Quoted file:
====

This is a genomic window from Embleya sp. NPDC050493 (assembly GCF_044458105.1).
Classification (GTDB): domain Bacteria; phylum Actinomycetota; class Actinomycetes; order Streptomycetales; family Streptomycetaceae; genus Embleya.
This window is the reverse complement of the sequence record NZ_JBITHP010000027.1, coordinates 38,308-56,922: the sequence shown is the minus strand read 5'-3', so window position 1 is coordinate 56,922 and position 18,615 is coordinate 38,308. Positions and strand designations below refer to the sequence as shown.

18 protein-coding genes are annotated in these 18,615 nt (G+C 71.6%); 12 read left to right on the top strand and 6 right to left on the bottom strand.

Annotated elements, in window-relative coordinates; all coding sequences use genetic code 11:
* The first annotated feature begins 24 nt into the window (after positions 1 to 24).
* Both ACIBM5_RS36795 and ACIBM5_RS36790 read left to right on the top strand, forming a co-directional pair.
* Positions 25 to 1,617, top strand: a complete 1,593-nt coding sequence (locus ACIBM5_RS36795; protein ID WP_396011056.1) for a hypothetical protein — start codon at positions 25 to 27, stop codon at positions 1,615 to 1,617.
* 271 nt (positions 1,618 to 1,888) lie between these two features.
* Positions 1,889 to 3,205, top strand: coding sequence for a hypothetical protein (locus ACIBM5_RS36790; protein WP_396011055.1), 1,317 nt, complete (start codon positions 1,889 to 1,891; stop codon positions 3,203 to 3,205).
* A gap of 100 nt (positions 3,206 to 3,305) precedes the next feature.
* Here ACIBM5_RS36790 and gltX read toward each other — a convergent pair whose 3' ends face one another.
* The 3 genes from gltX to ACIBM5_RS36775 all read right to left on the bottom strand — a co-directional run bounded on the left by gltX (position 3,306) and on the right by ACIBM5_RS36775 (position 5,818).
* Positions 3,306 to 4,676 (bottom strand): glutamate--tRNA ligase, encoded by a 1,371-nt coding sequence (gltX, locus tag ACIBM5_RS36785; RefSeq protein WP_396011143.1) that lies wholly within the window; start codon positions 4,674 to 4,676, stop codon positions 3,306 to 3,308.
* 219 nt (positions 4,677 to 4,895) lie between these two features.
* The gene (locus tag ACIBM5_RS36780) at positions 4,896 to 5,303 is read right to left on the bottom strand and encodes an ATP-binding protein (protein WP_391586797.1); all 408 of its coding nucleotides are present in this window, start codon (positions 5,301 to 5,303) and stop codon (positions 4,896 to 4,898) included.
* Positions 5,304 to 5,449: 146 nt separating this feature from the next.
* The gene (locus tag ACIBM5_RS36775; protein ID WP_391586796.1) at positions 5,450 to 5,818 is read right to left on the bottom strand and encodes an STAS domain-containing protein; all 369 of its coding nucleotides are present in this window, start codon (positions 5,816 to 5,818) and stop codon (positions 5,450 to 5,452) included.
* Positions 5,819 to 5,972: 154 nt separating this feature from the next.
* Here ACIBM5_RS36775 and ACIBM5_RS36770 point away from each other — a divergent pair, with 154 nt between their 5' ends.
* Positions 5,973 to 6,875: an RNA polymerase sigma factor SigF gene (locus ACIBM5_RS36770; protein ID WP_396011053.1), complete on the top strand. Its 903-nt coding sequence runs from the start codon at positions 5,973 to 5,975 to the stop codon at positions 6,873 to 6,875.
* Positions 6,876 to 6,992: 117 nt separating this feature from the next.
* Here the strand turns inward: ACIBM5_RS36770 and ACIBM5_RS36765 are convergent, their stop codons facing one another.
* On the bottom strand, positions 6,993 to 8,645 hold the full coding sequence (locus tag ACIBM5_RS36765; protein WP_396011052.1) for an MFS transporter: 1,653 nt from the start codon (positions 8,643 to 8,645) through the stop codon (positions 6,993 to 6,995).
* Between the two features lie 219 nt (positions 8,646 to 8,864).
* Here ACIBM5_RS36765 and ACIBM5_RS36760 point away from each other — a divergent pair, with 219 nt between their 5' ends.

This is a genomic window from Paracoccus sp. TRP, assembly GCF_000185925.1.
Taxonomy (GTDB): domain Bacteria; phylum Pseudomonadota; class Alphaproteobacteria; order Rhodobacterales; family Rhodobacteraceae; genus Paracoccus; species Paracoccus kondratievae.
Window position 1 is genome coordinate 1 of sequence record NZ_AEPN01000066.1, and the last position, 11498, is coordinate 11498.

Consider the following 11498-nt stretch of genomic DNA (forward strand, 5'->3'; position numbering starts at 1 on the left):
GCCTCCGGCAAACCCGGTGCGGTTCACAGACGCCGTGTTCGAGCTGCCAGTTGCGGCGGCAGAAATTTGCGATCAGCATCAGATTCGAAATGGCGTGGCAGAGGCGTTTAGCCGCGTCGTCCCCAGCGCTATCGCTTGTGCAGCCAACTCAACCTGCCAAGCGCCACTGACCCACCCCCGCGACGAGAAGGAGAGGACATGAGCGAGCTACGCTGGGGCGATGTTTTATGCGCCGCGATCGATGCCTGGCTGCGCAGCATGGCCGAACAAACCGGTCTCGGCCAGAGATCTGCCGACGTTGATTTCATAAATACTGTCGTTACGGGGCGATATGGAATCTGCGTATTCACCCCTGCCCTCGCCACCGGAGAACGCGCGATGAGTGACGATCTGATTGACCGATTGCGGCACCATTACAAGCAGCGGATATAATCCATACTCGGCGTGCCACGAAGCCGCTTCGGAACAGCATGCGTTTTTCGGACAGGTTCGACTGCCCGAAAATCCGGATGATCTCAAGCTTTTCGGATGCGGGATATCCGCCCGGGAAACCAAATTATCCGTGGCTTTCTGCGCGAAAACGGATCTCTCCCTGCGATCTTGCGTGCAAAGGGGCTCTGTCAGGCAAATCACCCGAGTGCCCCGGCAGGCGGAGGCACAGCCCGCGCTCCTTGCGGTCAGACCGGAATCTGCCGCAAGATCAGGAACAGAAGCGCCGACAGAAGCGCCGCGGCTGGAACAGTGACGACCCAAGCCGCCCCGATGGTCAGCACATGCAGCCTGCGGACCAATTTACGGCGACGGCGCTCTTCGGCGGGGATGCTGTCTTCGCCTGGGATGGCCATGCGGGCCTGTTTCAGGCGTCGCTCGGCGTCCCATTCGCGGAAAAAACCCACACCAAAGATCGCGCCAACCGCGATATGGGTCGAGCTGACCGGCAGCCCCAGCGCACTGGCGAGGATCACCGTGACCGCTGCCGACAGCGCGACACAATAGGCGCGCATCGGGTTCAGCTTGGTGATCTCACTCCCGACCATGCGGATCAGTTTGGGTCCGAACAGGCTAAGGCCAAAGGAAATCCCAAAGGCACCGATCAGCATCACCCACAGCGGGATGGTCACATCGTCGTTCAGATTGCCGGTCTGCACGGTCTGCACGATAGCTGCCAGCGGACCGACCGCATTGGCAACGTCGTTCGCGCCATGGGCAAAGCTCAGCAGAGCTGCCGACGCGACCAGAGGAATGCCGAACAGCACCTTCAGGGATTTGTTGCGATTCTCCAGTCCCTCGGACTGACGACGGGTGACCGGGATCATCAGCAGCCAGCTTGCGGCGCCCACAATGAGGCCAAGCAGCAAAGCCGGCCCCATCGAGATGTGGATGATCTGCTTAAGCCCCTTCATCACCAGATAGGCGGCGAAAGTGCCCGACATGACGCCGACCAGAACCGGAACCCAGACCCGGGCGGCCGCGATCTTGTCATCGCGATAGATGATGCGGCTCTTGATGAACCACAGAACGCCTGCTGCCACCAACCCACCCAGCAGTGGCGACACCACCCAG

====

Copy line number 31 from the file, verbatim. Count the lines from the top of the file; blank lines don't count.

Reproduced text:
GCCTCCGGCAAACCCGGTGCGGTTCACAGACGCCGTGTTCGAGCTGCCAGTTGCGGCGGCAGAAATTTGCGATCAGCATCAGATTCGAAATGGCGTGGCAGAGGCGTTTAGCCGCGTCGTCCCCAGCGCTATCGCTTGTGCAGCCAACTCAACCTGCCAAGCGCCACTGACCCACCCCCGCGACGAGAAGGAGAGGACATGAGCGAGCTACGCTGGGGCGATGTTTTATGCGCCGCGATCGATGCCTGGCTGCGCAGCATGGCCGAACAAACCGGTCTCGGCCAGAGATCTGCCGACGTTGATTTCATAAATACTGTCGTTACGGGGCGATATGGAATCTGCGTATTCACCCCTGCCCTCGCCACCGGAGAACGCGCGATGAGTGACGATCTGATTGACCGATTGCGGCACCATTACAAGCAGCGGATATAATCCATACTCGGCGTGCCACGAAGCCGCTTCGGAACAGCATGCGTTTTTCGGACAGGTTCGACTGCCCGAAAATCCGGATGATCTCAAGCTTTTCGGATGCGGGATATCCGCCCGGGAAACCAAATTATCCGTGGCTTTCTGCGCGAAAACGGATCTCTCCCTGCGATCTTGCGTGCAAAGGGGCTCTGTCAGGCAAATCACCCGAGTGCCCCGGCAGGCGGAGGCACAGCCCGCGCTCCTTGCGGTCAGACCGGAATCTGCCGCAAGATCAGGAACAGAAGCGCCGACAGAAGCGCCGCGGCTGGAACAGTGACGACCCAAGCCGCCCCGATGGTCAGCACATGCAGCCTGCGGACCAATTTACGGCGACGGCGCTCTTCGGCGGGGATGCTGTCTTCGCCTGGGATGGCCATGCGGGCCTGTTTCAGGCGTCGCTCGGCGTCCCATTCGCGGAAAAAACCCACACCAAAGATCGCGCCAACCGCGATATGGGTCGAGCTGACCGGCAGCCCCAGCGCACTGGCGAGGATCACCGTGACCGCTGCCGACAGCGCGACACAATAGGCGCGCATCGGGTTCAGCTTGGTGATCTCACTCCCGACCATGCGGATCAGTTTGGGTCCGAACAGGCTAAGGCCAAAGGAAATCCCAAAGGCACCGATCAGCATCACCCACAGCGGGATGGTCACATCGTCGTTCAGATTGCCGGTCTGCACGGTCTGCACGATAGCTGCCAGCGGACCGACCGCATTGGCAACGTCGTTCGCGCCATGGGCAAAGCTCAGCAGAGCTGCCGACGCGACCAGAGGAATGCCGAACAGCACCTTCAGGGATTTGTTGCGATTCTCCAGTCCCTCGGACTGACGACGGGTGACCGGGATCATCAGCAGCCAGCTTGCGGCGCCCACAATGAGGCCAAGCAGCAAAGCCGGCCCCATCGAGATGTGGATGATCTGCTTAAGCCCCTTCATCACCAGATAGGCGGCGAAAGTGCCCGACATGACGCCGACCAGAACCGGAACCCAGACCCGGGCGGCCGCGATCTTGTCATCGCGATAGATGATGCGGCTCTTGATGAACCACAGAACGCCTGCTGCCACCAACCCACCCAGCAGTGGCGACACCACCCAG